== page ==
they do their homework too. They talk just like a 13-year-old, they type just like a 13-year-old would. Getting back to what
parents can do, communicate with their kids, they’ve got to be relatively conversant on the computer themselves, understand
the programs, understand the risks. They’ve got to know what their kids are into. So in other words if their kids are
using Yahoo, MSN, using Nexopia, they should be aware of what their kids’ passwords are, what their kids’ profiles
are. They should look at them just so they get a good feel for it. I mean heck, a parent can check the history on the Internet
to see where their kid’s been surfing, and a parent should be doing that. A parent can set up MSN or Yahoo so that it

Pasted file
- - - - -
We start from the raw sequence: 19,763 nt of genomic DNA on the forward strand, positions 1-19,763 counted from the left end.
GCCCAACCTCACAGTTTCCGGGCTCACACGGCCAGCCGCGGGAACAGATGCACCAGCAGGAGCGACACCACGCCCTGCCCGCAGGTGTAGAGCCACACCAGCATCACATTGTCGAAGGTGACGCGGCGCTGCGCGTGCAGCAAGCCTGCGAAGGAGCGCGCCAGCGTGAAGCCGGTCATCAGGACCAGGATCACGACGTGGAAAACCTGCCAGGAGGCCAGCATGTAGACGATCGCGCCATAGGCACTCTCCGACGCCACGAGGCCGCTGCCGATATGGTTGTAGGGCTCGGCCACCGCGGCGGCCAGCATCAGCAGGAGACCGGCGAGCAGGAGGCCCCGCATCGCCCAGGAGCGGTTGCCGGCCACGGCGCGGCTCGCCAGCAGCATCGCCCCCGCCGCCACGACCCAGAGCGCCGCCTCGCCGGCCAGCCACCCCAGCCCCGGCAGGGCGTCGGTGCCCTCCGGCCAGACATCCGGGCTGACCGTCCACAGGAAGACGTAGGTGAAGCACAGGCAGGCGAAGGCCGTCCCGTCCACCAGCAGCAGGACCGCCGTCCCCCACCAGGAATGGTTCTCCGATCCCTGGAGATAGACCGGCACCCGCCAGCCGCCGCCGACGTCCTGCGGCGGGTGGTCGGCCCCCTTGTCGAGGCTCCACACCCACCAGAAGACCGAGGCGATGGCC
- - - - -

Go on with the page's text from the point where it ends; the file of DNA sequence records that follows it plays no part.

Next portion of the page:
archives all logs so at any given time a parent can go in there and say OK, my little Johnny or my little Susie was talking
to Joey on this date, what did they talk about? A parent can go back and check. And really, if the kids are using it responsibly,
they should have no problem with that. Now there’s privacy issues, but you’ve got to weigh the privacy issues
with the safety issues. And I’m not saying that a parent should necessarily review every chat, but they should have
a good flavour for what’s going on and know what their kids are talking about. So those are a couple of things.
Now a big one is the
location of the computer, and I would say in a huge majority of the files we investigate one of the first things we notice
is the computer is generally in the basement in an isolated bedroom, which means that nobody’s monitoring it. So I recommend
to parents all the time, take that computer, put it in the kitchen. I don’t care if it’s an eyesore, doesn’t